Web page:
And for this contemplative, introspective sort of life, Kane arranged perfect surroundings (it’s a pity you can’t ask Beckford, he would have told you how perfect it was): a colossal building full of giant halls, long corridors, countless objects of art, creatures of nature, mirrors — and solitude. Everything a person needs to meditate and to look at and into himself. “It’s their loss,” he told Susan Alexander, meaning the public, when he finally allowed her not to pursue her singing career any further. I think he could apply this phrase to himself when he ceased to be an influential public figure and publisher, and just lived in Xanadu refusing to meet anybody. Yes, he became, as Italians would say, a real, well, orso, i.e. an unsociable person (the first meaning of orso in Italian is “bear”). But it was his choice.
Was he a great man? He says, “If I hadn’t been very rich, I might’ve been a really great man.” I think he was a great man, because at a very advanced age he managed to return to his real self. This revelation about the need to make a U-turn came to him when Susan left him. He found the glass ball in her room and thought about “Rosebud” for the first time since an eternity before. If it had not been for Susan he might have done that earlier. He might have gone to the warehouse where the things left after his mother were stored (as he intended to do when he first met Susan) and might have found what he was looking for, a few years earlier. Nevertheless, he found it, and that was all he had ever really wanted or cared about. He returned to the white snow, which we see in the beginning of Kane’s life journey, and did not care about the black smoke after his life sleigh had reached the foot of the mountain.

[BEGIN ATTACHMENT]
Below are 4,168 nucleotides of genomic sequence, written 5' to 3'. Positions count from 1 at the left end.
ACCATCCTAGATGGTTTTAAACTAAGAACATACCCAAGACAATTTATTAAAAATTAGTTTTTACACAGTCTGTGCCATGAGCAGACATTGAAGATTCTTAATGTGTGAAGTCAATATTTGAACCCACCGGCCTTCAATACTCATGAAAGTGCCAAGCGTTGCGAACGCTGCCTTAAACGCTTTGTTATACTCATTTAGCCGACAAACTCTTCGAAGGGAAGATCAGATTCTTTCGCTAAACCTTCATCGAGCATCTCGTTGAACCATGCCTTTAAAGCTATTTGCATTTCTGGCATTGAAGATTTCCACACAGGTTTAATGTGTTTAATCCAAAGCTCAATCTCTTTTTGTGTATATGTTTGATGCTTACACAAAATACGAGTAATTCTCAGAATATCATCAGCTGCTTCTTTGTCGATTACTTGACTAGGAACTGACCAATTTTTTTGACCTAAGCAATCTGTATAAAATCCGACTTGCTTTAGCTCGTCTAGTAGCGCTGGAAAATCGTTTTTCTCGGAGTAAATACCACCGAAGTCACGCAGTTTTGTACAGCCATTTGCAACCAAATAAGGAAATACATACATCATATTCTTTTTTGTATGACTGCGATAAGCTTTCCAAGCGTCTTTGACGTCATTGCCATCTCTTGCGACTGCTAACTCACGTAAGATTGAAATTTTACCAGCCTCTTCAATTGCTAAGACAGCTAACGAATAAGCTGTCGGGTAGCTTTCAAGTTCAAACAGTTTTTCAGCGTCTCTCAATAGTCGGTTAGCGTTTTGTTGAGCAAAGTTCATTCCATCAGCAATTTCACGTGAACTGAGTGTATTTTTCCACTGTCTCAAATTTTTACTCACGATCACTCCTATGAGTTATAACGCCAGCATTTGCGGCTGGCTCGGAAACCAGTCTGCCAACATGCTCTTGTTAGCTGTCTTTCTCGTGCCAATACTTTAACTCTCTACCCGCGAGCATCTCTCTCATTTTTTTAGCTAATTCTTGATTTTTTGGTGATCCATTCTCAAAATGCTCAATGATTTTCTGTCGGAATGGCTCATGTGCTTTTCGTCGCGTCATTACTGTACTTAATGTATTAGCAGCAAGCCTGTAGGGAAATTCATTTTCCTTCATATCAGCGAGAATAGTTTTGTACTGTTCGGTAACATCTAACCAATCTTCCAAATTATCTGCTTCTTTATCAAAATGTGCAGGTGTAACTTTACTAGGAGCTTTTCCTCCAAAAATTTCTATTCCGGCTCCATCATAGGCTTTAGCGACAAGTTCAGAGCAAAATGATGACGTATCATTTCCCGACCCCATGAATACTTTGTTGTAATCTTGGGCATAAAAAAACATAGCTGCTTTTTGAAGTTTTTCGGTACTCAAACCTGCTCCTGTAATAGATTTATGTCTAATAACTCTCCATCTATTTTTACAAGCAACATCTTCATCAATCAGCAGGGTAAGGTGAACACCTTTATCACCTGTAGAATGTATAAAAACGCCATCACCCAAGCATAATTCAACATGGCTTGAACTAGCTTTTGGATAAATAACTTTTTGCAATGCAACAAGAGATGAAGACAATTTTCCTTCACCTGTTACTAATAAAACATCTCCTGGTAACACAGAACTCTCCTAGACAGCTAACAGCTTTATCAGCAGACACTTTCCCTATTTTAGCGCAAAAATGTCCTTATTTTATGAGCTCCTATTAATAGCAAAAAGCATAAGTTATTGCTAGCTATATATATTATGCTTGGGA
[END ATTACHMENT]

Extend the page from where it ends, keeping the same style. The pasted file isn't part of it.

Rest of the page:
The vanity of the critics
Very often, when we try to dissect the magic of art,
...all the charm
Is broken — all that phantom-world so fair,
Vanishes, and a thousand circlets spread,
And each mis-shape the other.
If Kane suspected he would be examined and categorized, and could have raised from the dead, he would have said to the reporters who flooded his solitary dwelling, “You have no business analyzing my life or trying to guess what I meant when I uttered ‘Rosebud,’ Mr. Thompson. I rose, bud. Rose to heaven. So stop the hustle and get out of here! My life is not to be sliced up and scrutinized piece by piece. It is a rosebud that never blossomed, leave it that way, it must not be taken apart. You may rummage through my knick-knacks and gimcracks, but don’t you believe you can understand what I was.”
We have been forewarned at the beginning, “No trespassing.” Everything we learn about Kane in the movie we learn from others. Should we believe them, considering none of them loved him? Shouldn’t we better allow the magic and mystery of a human life and its essence and meaning to remain undisclosed? That is if you sympathize with Charles Foster Kane, as I do.
The stream will soon renew its smoothness, soon
The visions will return! <...>
And soon the fragments dim of lovely forms
Come trembling back, unite, and now once more
The pool becomes a mirror.